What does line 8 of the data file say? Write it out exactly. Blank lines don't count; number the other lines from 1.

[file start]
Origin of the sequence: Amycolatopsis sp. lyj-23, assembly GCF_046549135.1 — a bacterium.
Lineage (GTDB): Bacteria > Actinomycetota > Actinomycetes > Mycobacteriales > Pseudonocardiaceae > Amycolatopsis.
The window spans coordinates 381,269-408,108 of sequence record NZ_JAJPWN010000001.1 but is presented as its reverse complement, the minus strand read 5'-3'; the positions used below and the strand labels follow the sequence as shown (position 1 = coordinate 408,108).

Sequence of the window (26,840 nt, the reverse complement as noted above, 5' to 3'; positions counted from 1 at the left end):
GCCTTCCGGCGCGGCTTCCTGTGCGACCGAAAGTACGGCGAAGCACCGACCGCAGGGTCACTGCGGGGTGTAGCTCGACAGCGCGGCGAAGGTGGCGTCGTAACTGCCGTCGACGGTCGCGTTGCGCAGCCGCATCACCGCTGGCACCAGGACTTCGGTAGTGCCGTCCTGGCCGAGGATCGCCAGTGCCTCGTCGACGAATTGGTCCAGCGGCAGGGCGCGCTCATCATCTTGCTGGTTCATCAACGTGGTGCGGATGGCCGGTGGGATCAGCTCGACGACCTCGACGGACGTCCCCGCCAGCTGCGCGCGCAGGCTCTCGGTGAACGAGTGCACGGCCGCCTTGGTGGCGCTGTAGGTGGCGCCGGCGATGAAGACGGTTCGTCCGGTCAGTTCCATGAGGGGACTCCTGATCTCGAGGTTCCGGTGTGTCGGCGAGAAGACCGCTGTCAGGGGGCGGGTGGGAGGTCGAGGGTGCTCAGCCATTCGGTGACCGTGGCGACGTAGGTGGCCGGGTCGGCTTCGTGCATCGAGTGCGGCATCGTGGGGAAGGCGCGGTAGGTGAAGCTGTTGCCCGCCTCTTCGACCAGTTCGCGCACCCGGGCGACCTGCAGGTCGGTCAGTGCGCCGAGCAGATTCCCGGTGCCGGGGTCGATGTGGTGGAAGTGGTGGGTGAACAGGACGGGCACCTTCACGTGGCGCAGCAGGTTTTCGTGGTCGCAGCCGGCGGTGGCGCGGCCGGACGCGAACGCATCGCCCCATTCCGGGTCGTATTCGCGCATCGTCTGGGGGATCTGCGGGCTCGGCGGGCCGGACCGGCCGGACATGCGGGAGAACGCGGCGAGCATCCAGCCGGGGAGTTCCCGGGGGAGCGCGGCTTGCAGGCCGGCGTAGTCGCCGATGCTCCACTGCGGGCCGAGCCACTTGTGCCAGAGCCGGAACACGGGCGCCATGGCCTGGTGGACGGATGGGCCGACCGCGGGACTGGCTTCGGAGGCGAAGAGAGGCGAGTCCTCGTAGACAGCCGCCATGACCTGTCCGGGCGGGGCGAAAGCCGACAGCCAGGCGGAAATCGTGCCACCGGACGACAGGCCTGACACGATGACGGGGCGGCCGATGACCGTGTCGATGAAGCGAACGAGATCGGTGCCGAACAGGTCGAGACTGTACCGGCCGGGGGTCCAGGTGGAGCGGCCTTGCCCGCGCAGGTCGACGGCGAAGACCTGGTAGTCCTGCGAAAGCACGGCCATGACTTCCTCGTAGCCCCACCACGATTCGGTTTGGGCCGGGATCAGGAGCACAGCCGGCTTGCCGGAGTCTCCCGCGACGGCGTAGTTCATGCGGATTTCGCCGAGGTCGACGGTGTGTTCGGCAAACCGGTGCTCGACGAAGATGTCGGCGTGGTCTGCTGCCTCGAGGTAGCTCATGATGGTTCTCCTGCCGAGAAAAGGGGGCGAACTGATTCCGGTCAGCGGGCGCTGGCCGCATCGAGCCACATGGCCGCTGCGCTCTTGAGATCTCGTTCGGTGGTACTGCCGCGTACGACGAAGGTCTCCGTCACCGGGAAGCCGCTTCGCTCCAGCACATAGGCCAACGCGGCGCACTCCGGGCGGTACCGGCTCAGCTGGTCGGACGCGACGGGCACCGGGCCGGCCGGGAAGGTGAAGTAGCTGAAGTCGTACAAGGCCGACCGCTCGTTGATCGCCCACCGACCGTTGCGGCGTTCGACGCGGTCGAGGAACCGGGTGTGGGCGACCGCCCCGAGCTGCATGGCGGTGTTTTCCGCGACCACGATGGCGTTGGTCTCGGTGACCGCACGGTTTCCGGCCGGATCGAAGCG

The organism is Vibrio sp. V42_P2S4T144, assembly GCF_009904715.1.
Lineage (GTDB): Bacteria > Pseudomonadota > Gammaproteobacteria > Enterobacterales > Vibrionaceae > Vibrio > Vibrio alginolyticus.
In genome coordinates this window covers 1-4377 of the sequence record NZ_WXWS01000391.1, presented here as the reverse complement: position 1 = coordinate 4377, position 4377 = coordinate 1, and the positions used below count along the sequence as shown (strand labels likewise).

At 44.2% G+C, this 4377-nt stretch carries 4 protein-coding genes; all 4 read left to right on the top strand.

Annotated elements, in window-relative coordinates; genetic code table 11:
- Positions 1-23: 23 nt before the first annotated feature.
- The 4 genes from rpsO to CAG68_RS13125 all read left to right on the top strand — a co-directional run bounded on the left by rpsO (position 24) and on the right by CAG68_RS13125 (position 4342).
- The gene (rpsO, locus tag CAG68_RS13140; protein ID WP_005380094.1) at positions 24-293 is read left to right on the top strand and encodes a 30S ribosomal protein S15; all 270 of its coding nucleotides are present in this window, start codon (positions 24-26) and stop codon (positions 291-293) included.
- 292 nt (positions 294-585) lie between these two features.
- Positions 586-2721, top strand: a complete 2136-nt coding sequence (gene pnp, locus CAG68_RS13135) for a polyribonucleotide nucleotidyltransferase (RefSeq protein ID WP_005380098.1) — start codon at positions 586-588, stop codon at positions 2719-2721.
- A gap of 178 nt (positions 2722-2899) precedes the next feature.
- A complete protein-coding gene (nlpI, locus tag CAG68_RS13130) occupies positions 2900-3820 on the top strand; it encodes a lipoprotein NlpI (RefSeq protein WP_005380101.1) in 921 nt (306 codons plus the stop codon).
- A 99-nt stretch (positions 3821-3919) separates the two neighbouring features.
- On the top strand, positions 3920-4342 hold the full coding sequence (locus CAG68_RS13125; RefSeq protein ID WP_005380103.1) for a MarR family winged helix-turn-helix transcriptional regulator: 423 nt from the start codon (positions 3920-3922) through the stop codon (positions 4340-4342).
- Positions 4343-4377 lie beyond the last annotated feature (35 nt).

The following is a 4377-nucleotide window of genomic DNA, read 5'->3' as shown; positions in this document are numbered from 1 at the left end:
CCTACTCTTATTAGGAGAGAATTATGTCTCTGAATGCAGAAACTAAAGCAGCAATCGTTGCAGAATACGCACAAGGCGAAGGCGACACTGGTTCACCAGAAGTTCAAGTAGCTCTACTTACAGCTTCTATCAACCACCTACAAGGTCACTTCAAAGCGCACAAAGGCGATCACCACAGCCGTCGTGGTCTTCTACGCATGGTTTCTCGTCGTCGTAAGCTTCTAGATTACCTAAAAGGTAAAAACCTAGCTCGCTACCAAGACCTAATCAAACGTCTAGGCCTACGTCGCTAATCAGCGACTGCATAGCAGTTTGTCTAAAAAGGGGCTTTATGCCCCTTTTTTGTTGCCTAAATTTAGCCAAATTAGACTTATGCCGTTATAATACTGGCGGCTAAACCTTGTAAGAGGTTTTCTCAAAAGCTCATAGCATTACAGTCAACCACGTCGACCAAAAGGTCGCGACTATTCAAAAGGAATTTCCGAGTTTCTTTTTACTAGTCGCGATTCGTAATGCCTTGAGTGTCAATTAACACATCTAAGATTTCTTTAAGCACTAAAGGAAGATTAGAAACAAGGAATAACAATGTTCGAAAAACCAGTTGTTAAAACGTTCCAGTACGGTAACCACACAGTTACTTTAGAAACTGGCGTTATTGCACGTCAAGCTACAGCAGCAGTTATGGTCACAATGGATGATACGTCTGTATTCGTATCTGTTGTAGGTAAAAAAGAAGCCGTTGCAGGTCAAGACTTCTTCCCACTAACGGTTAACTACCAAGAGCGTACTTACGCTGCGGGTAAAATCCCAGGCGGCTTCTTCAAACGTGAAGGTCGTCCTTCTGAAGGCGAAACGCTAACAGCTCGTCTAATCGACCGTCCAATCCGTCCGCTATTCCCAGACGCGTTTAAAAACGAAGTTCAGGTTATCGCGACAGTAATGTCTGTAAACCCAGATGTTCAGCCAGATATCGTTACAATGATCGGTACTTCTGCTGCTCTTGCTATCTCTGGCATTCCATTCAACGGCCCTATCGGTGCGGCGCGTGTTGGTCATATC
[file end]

In genome coordinates this window covers 1-4377 of the sequence record NZ_WXWS01000391.1, presented here as the reverse complement: position 1 = coordinate 4377, position 4377 = coordinate 1, and the positions used below count along the sequence as shown (strand labels likewise).